Jump to navigation Jump to search
(Redirected from Molecules)
A molecule is an electrically neutral group of two or more atoms held together by chemical bonds.
|This science article is a stub. You can help Wikiquote by expanding it.|
- MOLECULE, n. The ultimate, indivisible unit of matter. It is distinguished from the corpuscle, also the ultimate, indivisible unit of matter, by a closer resemblance to the atom, also the ultimate, indivisible unit of matter. Three great scientific theories of the structure of the universe are the molecular, the corpuscular and the atomic. A fourth affirms, with Haeckel, the condensation of precipitation of matter from ether -- whose existence is proved by the condensation of precipitation. The present trend of scientific thought is toward the theory of ions. The ion differs from the molecule, the corpuscle and the atom in that it is an ion. A fifth theory is held by idiots, but it is doubtful if they know any more about the matter than the others.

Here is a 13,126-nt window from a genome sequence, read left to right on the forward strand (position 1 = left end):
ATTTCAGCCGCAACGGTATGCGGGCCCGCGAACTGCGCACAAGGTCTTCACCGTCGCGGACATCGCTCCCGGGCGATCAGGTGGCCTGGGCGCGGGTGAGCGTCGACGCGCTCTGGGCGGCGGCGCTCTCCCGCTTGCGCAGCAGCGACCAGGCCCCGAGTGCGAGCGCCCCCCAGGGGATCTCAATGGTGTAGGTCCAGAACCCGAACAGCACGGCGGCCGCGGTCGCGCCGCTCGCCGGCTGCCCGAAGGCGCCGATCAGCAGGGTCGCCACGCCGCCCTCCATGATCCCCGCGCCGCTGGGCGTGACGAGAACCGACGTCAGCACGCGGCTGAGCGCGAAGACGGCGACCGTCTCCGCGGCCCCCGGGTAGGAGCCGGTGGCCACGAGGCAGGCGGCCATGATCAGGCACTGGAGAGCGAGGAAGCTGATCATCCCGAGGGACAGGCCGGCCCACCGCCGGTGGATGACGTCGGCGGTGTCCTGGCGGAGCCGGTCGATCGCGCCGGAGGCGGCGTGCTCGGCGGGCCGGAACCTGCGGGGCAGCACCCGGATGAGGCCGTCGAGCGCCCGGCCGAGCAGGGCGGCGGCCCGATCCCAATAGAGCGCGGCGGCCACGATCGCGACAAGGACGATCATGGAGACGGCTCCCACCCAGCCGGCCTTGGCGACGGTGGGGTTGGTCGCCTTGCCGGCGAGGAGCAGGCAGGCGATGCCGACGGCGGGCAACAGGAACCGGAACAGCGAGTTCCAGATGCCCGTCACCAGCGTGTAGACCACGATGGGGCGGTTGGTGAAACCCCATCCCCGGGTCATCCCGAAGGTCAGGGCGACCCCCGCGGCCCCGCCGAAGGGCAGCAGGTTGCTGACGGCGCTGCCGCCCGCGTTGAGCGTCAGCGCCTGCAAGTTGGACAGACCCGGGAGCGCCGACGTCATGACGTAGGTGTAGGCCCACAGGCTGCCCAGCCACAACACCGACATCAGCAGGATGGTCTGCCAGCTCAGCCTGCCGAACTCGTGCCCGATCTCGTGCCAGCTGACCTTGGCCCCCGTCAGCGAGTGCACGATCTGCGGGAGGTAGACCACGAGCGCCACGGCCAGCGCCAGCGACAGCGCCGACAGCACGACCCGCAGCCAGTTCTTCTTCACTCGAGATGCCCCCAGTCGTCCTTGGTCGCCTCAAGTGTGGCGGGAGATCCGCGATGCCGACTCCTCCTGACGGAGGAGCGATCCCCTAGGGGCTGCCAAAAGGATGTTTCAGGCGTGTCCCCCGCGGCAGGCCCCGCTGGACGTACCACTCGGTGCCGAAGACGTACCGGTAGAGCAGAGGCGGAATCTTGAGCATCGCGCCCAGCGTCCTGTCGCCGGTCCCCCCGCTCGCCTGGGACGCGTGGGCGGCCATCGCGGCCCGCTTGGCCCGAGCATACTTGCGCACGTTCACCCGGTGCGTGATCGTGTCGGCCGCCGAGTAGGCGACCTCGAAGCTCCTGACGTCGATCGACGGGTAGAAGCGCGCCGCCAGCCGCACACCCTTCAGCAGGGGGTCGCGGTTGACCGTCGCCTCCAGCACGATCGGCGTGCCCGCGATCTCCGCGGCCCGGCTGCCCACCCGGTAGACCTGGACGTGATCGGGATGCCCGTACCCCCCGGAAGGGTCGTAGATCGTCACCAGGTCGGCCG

- Ambrose Bierce, The Devil's Dictionary (1911).
- Richard Feynman, in "The Value of Science" (1955)
- Such a shared-electron bond, first proposed in 1916 by G. N. Lewis, is called a covalent bond. The neutral collection of atoms held together by covalent bonds is called a molecule.
- John McMurry, Organic Chemistry 8th ed. (2012), Ch. 1 : Structure and Bonding
- A diatomic molecule is a molecule with one atom too many.